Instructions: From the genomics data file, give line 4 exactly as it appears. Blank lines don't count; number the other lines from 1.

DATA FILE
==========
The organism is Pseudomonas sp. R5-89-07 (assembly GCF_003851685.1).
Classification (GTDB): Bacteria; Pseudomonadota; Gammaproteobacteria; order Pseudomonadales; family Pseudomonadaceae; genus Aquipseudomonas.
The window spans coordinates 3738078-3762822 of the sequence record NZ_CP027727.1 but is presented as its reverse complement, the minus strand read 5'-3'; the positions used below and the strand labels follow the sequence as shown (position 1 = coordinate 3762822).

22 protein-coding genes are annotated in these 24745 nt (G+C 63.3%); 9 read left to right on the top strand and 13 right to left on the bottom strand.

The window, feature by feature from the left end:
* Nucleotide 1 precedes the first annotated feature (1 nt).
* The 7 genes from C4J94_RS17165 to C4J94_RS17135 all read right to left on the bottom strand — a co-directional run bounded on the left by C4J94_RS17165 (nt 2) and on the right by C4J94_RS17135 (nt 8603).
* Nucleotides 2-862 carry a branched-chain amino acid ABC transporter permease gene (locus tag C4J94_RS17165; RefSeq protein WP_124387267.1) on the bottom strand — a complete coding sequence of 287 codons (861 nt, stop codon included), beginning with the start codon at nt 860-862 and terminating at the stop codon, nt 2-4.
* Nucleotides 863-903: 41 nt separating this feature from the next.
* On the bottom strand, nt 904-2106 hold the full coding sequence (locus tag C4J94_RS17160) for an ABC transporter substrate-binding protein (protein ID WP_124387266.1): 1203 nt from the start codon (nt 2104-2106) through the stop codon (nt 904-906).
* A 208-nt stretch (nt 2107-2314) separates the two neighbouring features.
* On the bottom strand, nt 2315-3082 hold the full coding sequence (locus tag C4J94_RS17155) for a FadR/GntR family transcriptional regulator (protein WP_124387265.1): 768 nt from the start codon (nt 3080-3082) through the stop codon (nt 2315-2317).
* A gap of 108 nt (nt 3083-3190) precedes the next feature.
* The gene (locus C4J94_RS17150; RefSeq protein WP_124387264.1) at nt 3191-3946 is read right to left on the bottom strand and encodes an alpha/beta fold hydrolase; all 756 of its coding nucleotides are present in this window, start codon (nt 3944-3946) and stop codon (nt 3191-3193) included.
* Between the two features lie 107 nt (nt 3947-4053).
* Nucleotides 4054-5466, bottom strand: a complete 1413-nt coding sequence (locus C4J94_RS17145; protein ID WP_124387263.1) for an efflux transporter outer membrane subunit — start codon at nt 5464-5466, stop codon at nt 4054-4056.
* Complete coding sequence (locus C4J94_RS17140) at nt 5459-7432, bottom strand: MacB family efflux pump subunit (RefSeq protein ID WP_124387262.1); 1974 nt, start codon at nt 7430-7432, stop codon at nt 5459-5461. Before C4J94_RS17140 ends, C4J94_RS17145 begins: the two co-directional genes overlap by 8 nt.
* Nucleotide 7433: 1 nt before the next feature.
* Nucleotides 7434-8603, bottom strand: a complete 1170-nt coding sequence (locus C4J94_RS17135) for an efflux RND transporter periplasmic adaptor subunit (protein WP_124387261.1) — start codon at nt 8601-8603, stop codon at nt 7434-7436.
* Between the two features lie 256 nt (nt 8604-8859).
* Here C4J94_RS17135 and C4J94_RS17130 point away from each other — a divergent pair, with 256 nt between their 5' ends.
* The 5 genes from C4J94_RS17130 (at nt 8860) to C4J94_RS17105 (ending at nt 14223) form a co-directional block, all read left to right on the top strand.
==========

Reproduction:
22 protein-coding genes are annotated in these 24745 nt (G+C 63.3%); 9 read left to right on the top strand and 13 right to left on the bottom strand.